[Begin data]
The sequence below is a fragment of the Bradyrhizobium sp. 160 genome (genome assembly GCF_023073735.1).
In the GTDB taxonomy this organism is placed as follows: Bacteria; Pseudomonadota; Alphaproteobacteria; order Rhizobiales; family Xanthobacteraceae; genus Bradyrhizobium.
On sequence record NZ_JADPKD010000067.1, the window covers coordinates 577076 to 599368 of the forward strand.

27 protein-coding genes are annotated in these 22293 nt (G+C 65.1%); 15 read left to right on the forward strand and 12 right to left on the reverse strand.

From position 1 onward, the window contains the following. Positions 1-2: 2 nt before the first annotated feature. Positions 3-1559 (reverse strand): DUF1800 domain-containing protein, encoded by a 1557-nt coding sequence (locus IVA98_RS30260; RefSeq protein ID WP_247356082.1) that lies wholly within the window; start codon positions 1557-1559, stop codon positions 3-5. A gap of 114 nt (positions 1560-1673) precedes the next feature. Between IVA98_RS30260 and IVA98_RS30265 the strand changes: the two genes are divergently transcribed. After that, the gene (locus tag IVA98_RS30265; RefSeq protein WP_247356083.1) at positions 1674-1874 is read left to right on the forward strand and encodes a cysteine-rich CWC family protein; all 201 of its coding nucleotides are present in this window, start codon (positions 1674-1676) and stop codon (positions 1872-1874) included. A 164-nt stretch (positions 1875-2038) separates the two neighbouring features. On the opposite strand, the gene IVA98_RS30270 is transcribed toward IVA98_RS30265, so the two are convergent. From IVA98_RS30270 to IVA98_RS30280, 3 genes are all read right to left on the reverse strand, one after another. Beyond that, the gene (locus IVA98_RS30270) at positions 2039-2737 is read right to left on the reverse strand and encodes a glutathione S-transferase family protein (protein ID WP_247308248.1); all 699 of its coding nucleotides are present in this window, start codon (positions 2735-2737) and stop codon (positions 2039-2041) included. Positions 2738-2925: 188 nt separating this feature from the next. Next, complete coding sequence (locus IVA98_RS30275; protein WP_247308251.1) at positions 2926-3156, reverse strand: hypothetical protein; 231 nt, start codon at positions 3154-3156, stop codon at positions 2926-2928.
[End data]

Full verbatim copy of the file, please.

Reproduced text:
The sequence below is a fragment of the Bradyrhizobium sp. 160 genome (genome assembly GCF_023073735.1).
In the GTDB taxonomy this organism is placed as follows: Bacteria; Pseudomonadota; Alphaproteobacteria; order Rhizobiales; family Xanthobacteraceae; genus Bradyrhizobium.
On sequence record NZ_JADPKD010000067.1, the window covers coordinates 577076 to 599368 of the forward strand.

27 protein-coding genes are annotated in these 22293 nt (G+C 65.1%); 15 read left to right on the forward strand and 12 right to left on the reverse strand.

From position 1 onward, the window contains the following. Positions 1-2: 2 nt before the first annotated feature. Positions 3-1559 (reverse strand): DUF1800 domain-containing protein, encoded by a 1557-nt coding sequence (locus IVA98_RS30260; RefSeq protein ID WP_247356082.1) that lies wholly within the window; start codon positions 1557-1559, stop codon positions 3-5. A gap of 114 nt (positions 1560-1673) precedes the next feature. Between IVA98_RS30260 and IVA98_RS30265 the strand changes: the two genes are divergently transcribed. After that, the gene (locus tag IVA98_RS30265; RefSeq protein WP_247356083.1) at positions 1674-1874 is read left to right on the forward strand and encodes a cysteine-rich CWC family protein; all 201 of its coding nucleotides are present in this window, start codon (positions 1674-1676) and stop codon (positions 1872-1874) included. A 164-nt stretch (positions 1875-2038) separates the two neighbouring features. On the opposite strand, the gene IVA98_RS30270 is transcribed toward IVA98_RS30265, so the two are convergent. From IVA98_RS30270 to IVA98_RS30280, 3 genes are all read right to left on the reverse strand, one after another. Beyond that, the gene (locus IVA98_RS30270) at positions 2039-2737 is read right to left on the reverse strand and encodes a glutathione S-transferase family protein (protein ID WP_247308248.1); all 699 of its coding nucleotides are present in this window, start codon (positions 2735-2737) and stop codon (positions 2039-2041) included. Positions 2738-2925: 188 nt separating this feature from the next. Next, complete coding sequence (locus IVA98_RS30275; protein WP_247308251.1) at positions 2926-3156, reverse strand: hypothetical protein; 231 nt, start codon at positions 3154-3156, stop codon at positions 2926-2928.